5 Trends That Revolutionized Politics on the Web In 2010

As politicos reflect on the 2010 campaigns, they will likely analyze the nail-biting conclusion that saw Democrats narrowly hold their majority in the U.S. Senate, but lose control of the U.S. House. Digitial enthusiasts, however, will no doubt focus on the way social media, namely Facebook, Twitter, YouTube and smartphones, transformed politics as we know it. Here is our look at the top 5 trends that revolutionized how we, the voters, engage with politicians, and vice versa.

As politicos reflect on the 2010 campaigns, they will likely analyze the nail-biting conclusion that saw Democrats narrowly hold their majority in the U.S. Senate, but lose control of the U.S. House. Digitial enthusiasts, however, will no doubt focus on the way social media, namely Facebook, Twitter, YouTube and smartphones, transformed politics as we know it. Here is our look at the top 5 trends that revolutionized how we, the voters, engage with politicians, and vice versa.

  1. Social Media Politicians, and Polling, Were Born – Forget phone calls and door-to-door communication, if a politician in 2010 wanted to reach the masses, he or she need only go online. And leading the way was Sarah Palin, whose dominance, and reliance, on Facebook and Twitter could rank her as history’s purest social media politician. She could swing an election with an endorsement on Facebook, or dictate policy in 140-words or less, and garner major media attention in the process. Also looking to social media for guidance in 2010 were the same pollsters who often found themselves the victims of Palin’s social networking ire. The clear polling trend in these midterms was “sentiment analyzing,” or using activity on social networking sites, blogs and other online conversations to measure public opinion.
  2. Facebook Ads Dominated – 2010 was undoubtedly the year that political advertising on social networks went mainstream, and nowhere was that more true than on the biggest social network of them all, Facebook. Creating your own Facebook page became old hat for political campaigns, so most took the next step of running Facebook display ads to promote their pages to garner more likes, and therefore a bigger audience for their political messages and fundraising appeals. Facebook itself reported that, overall, 74 percent of candidates with the most Facebook fans won their contests. In the 19 Senate races, 81 percent of candidates with the most Facebook fans won their contests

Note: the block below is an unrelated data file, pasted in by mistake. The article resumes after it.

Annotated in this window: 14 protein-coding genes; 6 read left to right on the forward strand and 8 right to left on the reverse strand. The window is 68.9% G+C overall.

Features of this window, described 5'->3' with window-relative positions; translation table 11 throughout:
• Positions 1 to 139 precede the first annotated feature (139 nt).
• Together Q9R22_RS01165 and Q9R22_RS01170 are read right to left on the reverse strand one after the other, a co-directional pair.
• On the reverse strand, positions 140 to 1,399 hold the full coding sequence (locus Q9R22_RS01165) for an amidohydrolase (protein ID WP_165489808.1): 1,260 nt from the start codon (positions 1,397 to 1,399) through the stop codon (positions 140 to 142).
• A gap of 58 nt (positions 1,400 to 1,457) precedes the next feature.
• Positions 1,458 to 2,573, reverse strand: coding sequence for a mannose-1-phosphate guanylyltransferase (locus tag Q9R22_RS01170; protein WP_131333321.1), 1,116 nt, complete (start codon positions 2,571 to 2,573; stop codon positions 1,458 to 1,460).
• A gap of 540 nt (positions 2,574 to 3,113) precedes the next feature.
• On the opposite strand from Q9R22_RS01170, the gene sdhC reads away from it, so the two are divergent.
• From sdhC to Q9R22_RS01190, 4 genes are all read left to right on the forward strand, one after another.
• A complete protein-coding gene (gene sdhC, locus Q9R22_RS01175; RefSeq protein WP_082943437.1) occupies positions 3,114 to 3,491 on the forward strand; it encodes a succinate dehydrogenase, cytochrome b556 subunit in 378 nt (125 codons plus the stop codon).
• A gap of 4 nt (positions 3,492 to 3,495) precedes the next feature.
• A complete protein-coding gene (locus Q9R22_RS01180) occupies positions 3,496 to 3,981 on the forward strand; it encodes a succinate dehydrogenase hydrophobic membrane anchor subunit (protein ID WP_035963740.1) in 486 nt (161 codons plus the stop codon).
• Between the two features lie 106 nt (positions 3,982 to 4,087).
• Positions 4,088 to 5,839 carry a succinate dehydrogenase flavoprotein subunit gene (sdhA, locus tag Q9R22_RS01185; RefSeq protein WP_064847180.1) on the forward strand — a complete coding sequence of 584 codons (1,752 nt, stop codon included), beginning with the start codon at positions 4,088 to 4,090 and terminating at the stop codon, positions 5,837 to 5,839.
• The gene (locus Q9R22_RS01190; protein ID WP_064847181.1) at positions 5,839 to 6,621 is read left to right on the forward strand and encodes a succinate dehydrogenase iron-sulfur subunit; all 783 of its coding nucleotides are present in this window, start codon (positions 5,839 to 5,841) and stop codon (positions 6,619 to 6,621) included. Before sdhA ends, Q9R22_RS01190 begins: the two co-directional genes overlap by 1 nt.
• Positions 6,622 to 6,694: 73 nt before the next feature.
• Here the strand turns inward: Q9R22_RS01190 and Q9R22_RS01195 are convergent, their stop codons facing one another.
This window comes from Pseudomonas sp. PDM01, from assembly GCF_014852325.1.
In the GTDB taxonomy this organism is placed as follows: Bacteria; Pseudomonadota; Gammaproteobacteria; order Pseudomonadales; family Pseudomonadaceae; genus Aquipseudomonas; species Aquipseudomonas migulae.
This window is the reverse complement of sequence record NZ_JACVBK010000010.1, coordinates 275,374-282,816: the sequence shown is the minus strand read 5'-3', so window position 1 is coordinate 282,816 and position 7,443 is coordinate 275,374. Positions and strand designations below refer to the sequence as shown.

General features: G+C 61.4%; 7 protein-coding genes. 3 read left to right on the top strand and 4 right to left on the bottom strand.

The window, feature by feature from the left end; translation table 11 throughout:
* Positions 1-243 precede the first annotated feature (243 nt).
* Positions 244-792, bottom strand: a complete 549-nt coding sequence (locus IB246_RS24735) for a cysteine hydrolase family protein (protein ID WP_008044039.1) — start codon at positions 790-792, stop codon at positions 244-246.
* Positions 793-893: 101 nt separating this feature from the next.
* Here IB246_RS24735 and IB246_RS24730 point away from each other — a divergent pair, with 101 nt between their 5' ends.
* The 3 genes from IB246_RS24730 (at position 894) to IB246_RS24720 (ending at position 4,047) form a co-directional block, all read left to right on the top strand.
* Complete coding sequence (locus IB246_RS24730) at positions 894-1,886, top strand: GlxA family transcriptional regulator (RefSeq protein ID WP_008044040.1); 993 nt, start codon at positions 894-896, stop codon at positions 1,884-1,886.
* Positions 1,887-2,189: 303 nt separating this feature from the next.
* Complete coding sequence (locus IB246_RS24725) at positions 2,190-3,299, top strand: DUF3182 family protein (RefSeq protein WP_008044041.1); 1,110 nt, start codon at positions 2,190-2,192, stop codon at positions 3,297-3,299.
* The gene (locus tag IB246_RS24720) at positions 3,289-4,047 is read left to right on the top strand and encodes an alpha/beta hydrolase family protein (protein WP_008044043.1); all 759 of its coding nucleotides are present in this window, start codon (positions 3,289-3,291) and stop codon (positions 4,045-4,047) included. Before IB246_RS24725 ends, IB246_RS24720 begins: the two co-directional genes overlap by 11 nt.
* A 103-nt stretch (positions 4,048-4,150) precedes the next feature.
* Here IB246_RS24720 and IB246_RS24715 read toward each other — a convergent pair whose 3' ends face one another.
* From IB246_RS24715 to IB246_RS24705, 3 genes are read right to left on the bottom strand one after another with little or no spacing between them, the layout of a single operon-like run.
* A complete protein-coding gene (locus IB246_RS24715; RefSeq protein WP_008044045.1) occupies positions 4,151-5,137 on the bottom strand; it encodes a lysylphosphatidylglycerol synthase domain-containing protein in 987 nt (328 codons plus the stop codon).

3. Video Killed the TV Ad Star -
Tired of the big money and random eyes inherent in television advertising, political advertisers shifted those dollars and ads online, streaming ads before and during video content on YouTube, Web portals, and news sites. Google alone reported that “almost 500” of political advertisements on Google used some kind of video ad formats. And politicians didn’t just use the ads for fundraising, as in the past, but began to style them for persuasion and brand-building, with many designed to simply persuade voters for or against candidates. Of course, not every video was successful.
  4. Twitter Torpedoed Text – 2010 was the year politicians discovered the popularity of Twitter, and the reality that it could do more for them in 140 characters or less than a 30-second television ad or five-page brochure. Republicans dominated overall, with 67 percent of their candidates tweeting. John McCain, the 73-year old Republican Senator from Arizona, held forth as the Senate’s leading Twitter-user, as well as the body’s “Social Media Genius.” Not to be outdone, 76-year old Senator Charles Grassley (R-Iowa) promoted his tweeting prowess via a YouTube video, promising constituents, “I’ll tweet, I’ll text, I’ll do whatever it takes. I work for you.” And, on November 2nd, “election night” quickly became a worldwide trending topic on Twitter with hundreds of thousands of Tweets rolling in, the Washington Post bought the hashtag #Election as a promoted trend, and the New York Times launched a tool that monitors Twitter for posts about candidates.
  5. Apps Were Adapted – No need to visit your local precinct or political party’s office to support a candidate, just pull out your smartphone. In the manner of 2010, if you wanted politics, there was an app for it. The GOP version, Proud Republican, gave Republcian enthusiasts access to all-things Republican, including interactive forums, Republican-focused news feeds, party history, Twitter integration, and the ability to call their local Member of Congress. Politicos on the other side turned to the Organizing for America app that delivered breaking news and allowed diehard Democrats to call their Member of Congress, connect with other Dems, review talking points to share with other voters, find events and, of course, donate to the cause. Organizing for America, the political arm of the White House, also debuted an iPhone app that digitized the tiresome task of canvassing and allowed campaigns to get real-time feedback and vote counts from volunteers in the field.